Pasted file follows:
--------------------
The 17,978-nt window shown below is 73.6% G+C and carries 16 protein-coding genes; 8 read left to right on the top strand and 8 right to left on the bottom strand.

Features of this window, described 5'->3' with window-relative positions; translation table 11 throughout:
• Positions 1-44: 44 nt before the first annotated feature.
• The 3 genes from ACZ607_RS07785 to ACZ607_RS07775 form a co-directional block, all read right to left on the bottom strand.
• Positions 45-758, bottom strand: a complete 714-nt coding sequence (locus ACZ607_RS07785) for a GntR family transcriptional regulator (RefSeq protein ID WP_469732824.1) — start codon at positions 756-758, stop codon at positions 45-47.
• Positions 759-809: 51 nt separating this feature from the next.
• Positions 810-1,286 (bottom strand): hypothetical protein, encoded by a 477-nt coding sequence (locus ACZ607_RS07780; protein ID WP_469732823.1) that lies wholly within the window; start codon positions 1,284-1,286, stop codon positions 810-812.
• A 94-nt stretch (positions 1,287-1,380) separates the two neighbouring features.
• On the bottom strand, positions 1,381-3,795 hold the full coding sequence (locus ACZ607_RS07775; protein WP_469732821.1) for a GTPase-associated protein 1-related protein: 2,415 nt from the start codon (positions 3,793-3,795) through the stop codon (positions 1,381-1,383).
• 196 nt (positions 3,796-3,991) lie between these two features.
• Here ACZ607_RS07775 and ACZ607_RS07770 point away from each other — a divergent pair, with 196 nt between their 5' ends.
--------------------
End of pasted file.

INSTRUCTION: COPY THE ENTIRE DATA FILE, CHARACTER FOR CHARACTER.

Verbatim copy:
The 17,978-nt window shown below is 73.6% G+C and carries 16 protein-coding genes; 8 read left to right on the top strand and 8 right to left on the bottom strand.

Features of this window, described 5'->3' with window-relative positions; translation table 11 throughout:
• Positions 1-44: 44 nt before the first annotated feature.
• The 3 genes from ACZ607_RS07785 to ACZ607_RS07775 form a co-directional block, all read right to left on the bottom strand.
• Positions 45-758, bottom strand: a complete 714-nt coding sequence (locus ACZ607_RS07785) for a GntR family transcriptional regulator (RefSeq protein ID WP_469732824.1) — start codon at positions 756-758, stop codon at positions 45-47.
• Positions 759-809: 51 nt separating this feature from the next.
• Positions 810-1,286 (bottom strand): hypothetical protein, encoded by a 477-nt coding sequence (locus ACZ607_RS07780; protein ID WP_469732823.1) that lies wholly within the window; start codon positions 1,284-1,286, stop codon positions 810-812.
• A 94-nt stretch (positions 1,287-1,380) separates the two neighbouring features.
• On the bottom strand, positions 1,381-3,795 hold the full coding sequence (locus ACZ607_RS07775; protein WP_469732821.1) for a GTPase-associated protein 1-related protein: 2,415 nt from the start codon (positions 3,793-3,795) through the stop codon (positions 1,381-1,383).
• 196 nt (positions 3,796-3,991) lie between these two features.
• Here ACZ607_RS07775 and ACZ607_RS07770 point away from each other — a divergent pair, with 196 nt between their 5' ends.